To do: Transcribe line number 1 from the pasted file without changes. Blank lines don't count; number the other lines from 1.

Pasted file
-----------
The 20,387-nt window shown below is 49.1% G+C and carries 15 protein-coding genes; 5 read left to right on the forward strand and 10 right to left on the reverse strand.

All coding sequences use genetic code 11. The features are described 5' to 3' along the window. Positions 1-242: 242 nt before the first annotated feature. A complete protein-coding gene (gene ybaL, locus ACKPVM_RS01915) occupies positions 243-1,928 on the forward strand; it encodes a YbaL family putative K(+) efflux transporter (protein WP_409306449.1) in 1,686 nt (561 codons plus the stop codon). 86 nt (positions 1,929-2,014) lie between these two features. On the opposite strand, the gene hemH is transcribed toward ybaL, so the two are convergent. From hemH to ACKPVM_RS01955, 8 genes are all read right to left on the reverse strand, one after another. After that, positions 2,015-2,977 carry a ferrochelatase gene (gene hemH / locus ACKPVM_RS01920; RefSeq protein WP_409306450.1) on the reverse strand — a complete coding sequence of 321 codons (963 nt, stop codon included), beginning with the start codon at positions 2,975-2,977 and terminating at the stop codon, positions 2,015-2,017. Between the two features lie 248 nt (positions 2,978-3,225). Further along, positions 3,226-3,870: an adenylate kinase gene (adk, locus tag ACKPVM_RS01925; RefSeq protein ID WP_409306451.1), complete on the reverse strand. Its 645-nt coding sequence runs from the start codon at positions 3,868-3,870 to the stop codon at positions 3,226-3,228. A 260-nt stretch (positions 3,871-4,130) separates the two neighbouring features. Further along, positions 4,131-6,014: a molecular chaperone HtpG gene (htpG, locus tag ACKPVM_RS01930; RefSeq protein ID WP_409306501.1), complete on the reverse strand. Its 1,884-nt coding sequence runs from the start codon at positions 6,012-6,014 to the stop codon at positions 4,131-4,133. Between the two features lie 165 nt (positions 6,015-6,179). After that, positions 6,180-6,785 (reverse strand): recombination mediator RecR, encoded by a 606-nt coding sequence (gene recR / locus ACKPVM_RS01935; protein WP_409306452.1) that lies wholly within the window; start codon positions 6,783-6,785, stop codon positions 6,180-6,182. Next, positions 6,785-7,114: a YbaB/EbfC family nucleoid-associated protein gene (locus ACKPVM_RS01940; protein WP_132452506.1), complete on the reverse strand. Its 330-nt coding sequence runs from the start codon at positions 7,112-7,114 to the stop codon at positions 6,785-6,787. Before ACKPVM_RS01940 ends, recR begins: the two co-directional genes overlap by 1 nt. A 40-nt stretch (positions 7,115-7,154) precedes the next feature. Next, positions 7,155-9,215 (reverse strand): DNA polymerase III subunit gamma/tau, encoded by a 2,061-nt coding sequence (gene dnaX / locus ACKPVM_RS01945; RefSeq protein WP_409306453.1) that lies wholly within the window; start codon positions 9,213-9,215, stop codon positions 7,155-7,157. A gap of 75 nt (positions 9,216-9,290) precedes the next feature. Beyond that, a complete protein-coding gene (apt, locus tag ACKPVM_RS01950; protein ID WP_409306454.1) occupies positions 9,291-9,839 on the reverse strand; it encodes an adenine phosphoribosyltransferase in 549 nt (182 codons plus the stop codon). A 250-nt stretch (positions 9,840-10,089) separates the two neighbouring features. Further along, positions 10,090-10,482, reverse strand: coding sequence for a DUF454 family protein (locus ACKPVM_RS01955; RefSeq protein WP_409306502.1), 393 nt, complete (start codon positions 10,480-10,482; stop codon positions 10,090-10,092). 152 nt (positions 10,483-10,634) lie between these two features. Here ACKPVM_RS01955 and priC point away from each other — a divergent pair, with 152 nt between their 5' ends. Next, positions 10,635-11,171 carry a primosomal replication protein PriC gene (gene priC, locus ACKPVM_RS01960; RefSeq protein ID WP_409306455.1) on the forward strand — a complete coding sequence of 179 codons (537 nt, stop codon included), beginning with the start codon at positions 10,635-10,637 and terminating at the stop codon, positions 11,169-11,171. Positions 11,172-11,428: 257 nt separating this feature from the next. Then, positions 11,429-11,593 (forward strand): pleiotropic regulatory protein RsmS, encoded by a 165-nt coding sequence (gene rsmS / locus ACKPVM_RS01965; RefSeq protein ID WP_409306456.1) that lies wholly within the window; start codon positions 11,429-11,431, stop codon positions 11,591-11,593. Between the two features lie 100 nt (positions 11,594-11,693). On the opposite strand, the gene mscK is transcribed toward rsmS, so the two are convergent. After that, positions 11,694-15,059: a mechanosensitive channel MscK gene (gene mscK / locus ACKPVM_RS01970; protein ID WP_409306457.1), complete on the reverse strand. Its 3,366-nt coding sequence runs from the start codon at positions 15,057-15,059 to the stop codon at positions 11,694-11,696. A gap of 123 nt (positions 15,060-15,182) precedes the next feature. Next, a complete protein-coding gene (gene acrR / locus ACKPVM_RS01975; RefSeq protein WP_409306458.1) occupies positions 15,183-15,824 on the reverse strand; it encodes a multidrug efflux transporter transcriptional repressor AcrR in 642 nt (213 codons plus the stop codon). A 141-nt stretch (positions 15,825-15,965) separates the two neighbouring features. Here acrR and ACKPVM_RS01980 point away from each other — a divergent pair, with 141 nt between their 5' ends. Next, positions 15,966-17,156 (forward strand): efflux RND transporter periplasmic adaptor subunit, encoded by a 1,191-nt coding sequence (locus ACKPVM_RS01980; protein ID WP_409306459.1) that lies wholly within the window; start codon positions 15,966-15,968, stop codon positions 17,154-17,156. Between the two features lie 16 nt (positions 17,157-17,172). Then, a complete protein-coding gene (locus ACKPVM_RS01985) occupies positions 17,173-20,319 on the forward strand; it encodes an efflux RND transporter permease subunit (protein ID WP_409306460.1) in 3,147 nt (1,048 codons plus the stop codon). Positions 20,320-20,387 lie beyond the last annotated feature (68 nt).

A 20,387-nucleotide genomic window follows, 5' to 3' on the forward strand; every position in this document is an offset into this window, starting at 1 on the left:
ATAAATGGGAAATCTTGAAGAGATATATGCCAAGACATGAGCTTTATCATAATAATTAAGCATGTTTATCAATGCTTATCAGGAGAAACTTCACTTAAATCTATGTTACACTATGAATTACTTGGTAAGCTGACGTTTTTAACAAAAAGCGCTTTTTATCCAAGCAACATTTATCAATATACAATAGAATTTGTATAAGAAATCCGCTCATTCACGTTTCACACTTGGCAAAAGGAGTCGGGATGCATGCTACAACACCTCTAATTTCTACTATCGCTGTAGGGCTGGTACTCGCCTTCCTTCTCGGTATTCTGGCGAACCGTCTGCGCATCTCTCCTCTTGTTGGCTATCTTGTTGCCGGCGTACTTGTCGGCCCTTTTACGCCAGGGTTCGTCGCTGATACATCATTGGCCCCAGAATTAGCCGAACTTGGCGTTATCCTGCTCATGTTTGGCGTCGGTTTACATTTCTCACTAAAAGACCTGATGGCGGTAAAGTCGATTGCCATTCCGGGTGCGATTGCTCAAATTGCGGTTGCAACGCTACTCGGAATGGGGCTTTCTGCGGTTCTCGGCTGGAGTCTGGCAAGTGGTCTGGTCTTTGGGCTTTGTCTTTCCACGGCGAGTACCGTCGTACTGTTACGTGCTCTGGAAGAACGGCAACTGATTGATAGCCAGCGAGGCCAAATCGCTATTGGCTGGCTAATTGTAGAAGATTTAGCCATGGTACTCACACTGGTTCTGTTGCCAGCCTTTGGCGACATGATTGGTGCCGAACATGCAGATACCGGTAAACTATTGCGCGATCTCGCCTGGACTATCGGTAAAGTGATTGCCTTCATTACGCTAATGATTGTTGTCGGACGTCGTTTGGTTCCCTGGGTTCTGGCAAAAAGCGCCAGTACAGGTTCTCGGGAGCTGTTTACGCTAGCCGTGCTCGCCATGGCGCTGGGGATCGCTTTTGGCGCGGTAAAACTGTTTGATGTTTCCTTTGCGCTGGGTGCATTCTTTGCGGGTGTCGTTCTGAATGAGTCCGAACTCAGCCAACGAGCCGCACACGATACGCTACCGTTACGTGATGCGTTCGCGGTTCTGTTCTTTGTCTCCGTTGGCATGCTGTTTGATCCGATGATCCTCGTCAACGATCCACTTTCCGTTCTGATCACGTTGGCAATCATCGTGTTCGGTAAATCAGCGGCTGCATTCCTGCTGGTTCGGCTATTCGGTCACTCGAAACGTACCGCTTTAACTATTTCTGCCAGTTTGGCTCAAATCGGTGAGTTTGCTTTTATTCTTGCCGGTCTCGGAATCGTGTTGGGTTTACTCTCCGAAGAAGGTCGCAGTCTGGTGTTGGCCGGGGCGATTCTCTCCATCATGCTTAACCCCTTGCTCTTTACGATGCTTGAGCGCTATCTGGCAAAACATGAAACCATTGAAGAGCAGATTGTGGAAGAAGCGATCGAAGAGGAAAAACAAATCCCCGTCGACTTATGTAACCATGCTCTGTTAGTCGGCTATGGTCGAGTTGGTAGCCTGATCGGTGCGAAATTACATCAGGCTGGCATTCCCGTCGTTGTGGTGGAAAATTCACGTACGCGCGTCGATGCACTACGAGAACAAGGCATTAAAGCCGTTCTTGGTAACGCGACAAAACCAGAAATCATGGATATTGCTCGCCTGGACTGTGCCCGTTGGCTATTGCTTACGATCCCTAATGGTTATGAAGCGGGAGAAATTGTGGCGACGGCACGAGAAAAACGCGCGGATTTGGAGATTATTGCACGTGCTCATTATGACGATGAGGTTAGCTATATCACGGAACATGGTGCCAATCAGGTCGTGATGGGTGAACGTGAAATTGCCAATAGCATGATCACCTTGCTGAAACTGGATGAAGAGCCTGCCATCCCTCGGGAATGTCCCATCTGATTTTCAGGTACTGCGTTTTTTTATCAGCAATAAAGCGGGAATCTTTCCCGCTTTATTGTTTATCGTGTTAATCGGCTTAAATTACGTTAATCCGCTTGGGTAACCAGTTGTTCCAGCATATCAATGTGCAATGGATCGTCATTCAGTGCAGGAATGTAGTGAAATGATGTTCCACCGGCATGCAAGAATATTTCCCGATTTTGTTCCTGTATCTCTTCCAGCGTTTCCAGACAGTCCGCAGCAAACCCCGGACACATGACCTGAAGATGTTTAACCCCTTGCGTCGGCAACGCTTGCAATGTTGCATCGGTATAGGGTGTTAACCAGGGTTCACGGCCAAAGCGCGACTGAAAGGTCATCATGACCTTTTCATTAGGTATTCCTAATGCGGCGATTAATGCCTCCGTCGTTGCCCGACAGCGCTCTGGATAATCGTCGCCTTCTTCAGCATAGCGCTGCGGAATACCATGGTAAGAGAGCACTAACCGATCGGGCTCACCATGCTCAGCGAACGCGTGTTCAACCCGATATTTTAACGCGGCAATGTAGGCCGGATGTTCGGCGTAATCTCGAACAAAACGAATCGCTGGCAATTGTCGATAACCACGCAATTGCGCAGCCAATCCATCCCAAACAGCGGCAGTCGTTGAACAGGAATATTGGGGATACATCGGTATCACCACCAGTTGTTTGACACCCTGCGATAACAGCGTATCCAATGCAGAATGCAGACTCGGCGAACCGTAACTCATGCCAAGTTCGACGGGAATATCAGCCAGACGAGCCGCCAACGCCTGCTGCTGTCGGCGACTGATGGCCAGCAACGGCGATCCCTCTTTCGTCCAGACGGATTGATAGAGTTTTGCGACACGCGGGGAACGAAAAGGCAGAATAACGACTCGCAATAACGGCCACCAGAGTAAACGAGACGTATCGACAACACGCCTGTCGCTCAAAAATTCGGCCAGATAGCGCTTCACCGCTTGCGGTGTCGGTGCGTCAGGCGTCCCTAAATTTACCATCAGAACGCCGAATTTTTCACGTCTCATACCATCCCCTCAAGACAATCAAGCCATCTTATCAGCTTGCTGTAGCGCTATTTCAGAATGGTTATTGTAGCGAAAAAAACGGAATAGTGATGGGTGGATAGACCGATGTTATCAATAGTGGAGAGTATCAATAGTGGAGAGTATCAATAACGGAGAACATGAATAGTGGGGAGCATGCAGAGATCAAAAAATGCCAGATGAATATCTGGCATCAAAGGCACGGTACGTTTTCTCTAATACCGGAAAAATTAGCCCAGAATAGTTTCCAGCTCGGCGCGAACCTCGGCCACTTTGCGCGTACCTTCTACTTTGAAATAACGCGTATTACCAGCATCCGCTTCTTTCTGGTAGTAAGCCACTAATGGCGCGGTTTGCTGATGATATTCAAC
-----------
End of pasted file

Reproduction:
The 20,387-nt window shown below is 49.1% G+C and carries 15 protein-coding genes; 5 read left to right on the forward strand and 10 right to left on the reverse strand.